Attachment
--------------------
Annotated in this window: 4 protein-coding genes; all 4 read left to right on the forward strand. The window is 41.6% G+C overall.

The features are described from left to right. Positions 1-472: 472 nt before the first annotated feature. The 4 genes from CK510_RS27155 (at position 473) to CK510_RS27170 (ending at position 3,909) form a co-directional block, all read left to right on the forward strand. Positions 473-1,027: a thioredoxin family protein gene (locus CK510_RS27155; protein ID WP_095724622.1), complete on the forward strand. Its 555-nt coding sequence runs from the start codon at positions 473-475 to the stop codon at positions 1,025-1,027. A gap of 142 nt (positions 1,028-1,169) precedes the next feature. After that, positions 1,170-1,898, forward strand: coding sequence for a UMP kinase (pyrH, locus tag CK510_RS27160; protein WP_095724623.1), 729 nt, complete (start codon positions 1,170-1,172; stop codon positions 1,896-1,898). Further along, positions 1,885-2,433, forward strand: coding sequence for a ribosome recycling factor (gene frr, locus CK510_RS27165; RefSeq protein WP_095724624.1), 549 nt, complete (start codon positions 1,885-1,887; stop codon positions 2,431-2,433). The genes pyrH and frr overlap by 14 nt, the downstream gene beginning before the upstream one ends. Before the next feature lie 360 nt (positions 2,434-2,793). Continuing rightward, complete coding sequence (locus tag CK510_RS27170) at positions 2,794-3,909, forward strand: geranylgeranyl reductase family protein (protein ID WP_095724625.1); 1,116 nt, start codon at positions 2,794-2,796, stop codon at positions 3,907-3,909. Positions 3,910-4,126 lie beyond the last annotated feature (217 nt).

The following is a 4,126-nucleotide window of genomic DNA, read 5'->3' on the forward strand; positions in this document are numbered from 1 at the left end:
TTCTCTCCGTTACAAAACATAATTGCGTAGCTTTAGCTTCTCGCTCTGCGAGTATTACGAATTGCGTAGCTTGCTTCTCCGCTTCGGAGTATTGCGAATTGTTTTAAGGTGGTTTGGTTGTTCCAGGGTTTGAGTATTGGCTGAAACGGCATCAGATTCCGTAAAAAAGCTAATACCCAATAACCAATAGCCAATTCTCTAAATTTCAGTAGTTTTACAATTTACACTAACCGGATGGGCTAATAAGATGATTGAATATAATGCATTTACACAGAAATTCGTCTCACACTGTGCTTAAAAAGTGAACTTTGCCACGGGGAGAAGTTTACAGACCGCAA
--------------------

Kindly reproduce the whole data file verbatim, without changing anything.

Annotated in this window: 4 protein-coding genes; all 4 read left to right on the forward strand. The window is 41.6% G+C overall.

The features are described from left to right. Positions 1-472: 472 nt before the first annotated feature. The 4 genes from CK510_RS27155 (at position 473) to CK510_RS27170 (ending at position 3,909) form a co-directional block, all read left to right on the forward strand. Positions 473-1,027: a thioredoxin family protein gene (locus CK510_RS27155; protein ID WP_095724622.1), complete on the forward strand. Its 555-nt coding sequence runs from the start codon at positions 473-475 to the stop codon at positions 1,025-1,027. A gap of 142 nt (positions 1,028-1,169) precedes the next feature. After that, positions 1,170-1,898, forward strand: coding sequence for a UMP kinase (pyrH, locus tag CK510_RS27160; protein WP_095724623.1), 729 nt, complete (start codon positions 1,170-1,172; stop codon positions 1,896-1,898). Further along, positions 1,885-2,433, forward strand: coding sequence for a ribosome recycling factor (gene frr, locus CK510_RS27165; RefSeq protein WP_095724624.1), 549 nt, complete (start codon positions 1,885-1,887; stop codon positions 2,431-2,433). The genes pyrH and frr overlap by 14 nt, the downstream gene beginning before the upstream one ends. Before the next feature lie 360 nt (positions 2,434-2,793). Continuing rightward, complete coding sequence (locus tag CK510_RS27170) at positions 2,794-3,909, forward strand: geranylgeranyl reductase family protein (protein ID WP_095724625.1); 1,116 nt, start codon at positions 2,794-2,796, stop codon at positions 3,907-3,909. Positions 3,910-4,126 lie beyond the last annotated feature (217 nt).

The following is a 4,126-nucleotide window of genomic DNA, read 5'->3' on the forward strand; positions in this document are numbered from 1 at the left end:
TTCTCTCCGTTACAAAACATAATTGCGTAGCTTTAGCTTCTCGCTCTGCGAGTATTACGAATTGCGTAGCTTGCTTCTCCGCTTCGGAGTATTGCGAATTGTTTTAAGGTGGTTTGGTTGTTCCAGGGTTTGAGTATTGGCTGAAACGGCATCAGATTCCGTAAAAAAGCTAATACCCAATAACCAATAGCCAATTCTCTAAATTTCAGTAGTTTTACAATTTACACTAACCGGATGGGCTAATAAGATGATTGAATATAATGCATTTACACAGAAATTCGTCTCACACTGTGCTTAAAAAGTGAACTTTGCCACGGGGAGAAGTTTACAGACCGCAA